ROME -- As Italians mourned, Italy's premier insisted Friday that his country's friendship with Egypt can only exist "if the truth emerges" about the death of an Italian doctoral student who was doing research in Cairo.
Premier Matteo Renzi's remarks on Italian state radio came on the day of slain student Giulio Regeni's funeral and kept up the pressure on Egypt to find and bring to justice whoever tortured and killed the young man.
Regeni had been living in Cairo to research Egyptian labor movements for his doctorate from Cambridge University. His body was found Feb. 3, nine days after he disappeared. In his hometown of Fiumicello in northeastern Italy, friends streamed in from afar for a private funeral service Friday in a gym and locals offered spare rooms to mourners.
The media and authorities were excluded from the service, which set up 1,000 chairs for relatives and friends. Those who couldn't fit inside huddled together under umbrellas and listened to the service through loudspeakers.
Regeni, 28, went missing in Egypt on Jan. 25, the fifth anniversary of the uprising that toppled longtime autocrat Hosni Mubarak. Egyptian police and security agents were out in force on Cairo's streets, determined to quash any demonstrations.
His body was discovered along a road on Cairo's outskirts. Italian news reports said his toenails and fingernails had been ripped off.
"I again express condolences to Giulio's family and I say that which we have told the Egyptians: 'Friendship is a precious thing and it is possible only in truth,'" Renzi said on the radio.
During the service, a young man read out words of gratitude from Regeni's mother: "The energy of your thinking remains in my heart: your thinking, to love, to understand, to build tolerance. "
In an apparent reference to the Arab Spring uprisings, one mourner identified only as Giulia told the congregation: "They can mow down all the flowers, but they cannot stop the spring. Giulio, you are the spring," the Italian news agency ANSA reported.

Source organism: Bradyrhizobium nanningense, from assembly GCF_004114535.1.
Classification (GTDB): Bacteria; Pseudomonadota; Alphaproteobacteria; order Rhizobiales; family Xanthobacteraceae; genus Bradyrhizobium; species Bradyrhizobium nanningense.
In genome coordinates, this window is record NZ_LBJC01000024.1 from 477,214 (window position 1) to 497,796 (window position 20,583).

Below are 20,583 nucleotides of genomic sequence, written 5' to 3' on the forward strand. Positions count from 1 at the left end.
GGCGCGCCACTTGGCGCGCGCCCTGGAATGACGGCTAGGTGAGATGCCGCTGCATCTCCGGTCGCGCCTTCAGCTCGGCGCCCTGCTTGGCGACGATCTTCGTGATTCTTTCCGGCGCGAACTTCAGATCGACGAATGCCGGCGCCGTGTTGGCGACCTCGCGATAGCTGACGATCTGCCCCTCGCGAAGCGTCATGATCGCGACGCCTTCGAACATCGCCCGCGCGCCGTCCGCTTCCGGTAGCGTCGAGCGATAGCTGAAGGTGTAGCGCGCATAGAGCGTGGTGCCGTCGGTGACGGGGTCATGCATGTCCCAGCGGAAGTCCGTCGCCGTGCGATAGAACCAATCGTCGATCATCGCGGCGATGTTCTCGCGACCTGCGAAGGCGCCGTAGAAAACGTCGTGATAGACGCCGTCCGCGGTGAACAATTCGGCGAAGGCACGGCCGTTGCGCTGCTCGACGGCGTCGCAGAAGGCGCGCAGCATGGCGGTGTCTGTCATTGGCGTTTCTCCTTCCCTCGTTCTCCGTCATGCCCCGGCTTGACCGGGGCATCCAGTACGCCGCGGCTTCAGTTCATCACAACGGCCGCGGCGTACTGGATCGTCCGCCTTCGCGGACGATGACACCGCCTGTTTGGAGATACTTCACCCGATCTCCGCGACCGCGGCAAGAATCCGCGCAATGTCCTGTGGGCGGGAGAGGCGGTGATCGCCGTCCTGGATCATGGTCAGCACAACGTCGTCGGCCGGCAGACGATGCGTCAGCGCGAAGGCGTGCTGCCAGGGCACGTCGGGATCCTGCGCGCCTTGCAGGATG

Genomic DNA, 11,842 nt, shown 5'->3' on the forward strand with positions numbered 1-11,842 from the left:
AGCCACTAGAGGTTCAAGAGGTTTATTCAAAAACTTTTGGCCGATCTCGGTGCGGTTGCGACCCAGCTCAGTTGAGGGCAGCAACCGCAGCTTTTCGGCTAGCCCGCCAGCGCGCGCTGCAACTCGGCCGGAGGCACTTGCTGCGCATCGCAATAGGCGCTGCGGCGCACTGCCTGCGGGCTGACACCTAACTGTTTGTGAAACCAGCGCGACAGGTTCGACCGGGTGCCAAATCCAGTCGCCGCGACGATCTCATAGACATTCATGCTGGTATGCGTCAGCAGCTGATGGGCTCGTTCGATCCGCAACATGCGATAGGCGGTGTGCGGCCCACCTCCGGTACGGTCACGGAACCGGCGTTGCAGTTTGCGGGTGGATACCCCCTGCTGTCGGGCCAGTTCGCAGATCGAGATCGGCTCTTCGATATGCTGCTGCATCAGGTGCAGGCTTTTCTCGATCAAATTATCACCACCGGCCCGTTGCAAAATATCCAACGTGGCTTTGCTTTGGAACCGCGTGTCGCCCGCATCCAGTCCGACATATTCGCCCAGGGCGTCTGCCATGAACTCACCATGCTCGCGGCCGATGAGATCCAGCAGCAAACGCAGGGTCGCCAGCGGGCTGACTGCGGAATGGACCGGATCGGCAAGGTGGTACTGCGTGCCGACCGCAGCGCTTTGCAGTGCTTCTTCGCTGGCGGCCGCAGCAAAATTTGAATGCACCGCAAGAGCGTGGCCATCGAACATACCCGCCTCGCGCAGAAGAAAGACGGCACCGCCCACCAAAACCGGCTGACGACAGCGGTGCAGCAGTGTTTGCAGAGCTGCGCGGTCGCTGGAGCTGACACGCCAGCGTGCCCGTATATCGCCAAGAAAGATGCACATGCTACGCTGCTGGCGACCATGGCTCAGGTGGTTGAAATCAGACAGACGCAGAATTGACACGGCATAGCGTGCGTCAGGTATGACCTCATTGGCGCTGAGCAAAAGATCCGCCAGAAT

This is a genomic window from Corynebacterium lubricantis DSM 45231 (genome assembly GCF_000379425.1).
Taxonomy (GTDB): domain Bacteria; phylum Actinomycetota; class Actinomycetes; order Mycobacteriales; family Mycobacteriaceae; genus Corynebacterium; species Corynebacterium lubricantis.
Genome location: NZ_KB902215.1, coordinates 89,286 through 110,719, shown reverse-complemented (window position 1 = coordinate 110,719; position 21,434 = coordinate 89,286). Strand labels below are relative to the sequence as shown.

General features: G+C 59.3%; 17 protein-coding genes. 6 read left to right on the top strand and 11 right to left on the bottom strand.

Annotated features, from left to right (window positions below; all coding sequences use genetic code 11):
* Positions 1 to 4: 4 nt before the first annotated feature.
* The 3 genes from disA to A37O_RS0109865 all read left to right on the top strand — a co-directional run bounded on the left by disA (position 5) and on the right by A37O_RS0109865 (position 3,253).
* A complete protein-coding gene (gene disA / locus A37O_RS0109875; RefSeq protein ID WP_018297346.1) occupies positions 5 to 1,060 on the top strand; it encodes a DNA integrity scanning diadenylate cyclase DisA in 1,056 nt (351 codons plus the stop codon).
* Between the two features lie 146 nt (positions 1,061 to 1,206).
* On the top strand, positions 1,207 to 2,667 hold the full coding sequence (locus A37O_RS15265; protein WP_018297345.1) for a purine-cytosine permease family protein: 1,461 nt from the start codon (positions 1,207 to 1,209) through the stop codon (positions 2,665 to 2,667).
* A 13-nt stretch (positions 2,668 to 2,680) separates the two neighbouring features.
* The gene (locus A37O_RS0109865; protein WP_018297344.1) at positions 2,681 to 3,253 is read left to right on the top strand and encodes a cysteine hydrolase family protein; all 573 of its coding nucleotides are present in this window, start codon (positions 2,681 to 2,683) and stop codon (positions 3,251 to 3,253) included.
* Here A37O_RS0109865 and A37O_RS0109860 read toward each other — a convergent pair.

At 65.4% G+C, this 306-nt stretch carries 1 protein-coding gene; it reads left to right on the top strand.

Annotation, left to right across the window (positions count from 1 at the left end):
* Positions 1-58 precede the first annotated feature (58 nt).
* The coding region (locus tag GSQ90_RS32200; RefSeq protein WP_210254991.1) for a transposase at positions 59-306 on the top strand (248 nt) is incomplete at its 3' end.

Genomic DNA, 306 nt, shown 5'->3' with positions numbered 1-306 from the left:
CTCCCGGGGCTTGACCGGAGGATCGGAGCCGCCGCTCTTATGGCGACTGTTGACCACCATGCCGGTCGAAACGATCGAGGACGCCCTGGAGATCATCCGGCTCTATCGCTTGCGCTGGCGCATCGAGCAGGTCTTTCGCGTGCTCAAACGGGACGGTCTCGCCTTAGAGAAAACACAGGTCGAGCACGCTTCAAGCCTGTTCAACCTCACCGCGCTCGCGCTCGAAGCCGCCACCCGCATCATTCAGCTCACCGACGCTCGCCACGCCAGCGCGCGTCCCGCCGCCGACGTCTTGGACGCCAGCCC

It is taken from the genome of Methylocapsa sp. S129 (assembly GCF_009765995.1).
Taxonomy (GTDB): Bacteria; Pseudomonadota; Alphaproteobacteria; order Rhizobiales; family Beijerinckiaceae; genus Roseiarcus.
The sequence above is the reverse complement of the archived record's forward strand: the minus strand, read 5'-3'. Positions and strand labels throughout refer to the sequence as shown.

Italian state TV said Italian investigators have spoken to a witness who told them that two men, apparently plainclothes police, stopped Regeni and escorted him away as he walked from his apartment to the subway. Some of Regeni's friends in Cairo have also told Italian investigators that Regeni was unnerved in December when someone snapped his picture at a labor meeting in Cairo, then left.
Interior Minister Angelino Alfano said Rome has insisted on "efficient cooperation" from Egypt but added "we don't have any new elements" in the probe.
The European Union's foreign affairs chief, Federica Mogherini, said she expressed Europe's "most grave apprehension over what happened to Giulio" when she spoke with Egypt's foreign minister at a security conference in Munich.
Egyptian authorities initially blamed Regeni's death on a road accident. A second autopsy, done in Italy, determined that he suffered a fatal fracture of a cervical vertebra, either from a strong blow to the neck or from forced twisting of the neck.
His hands, feet and other bones had multiple fractures and his face was heavily bruised, the autopsy found. Laboratory tests to determine when he died are expected to take a few more days.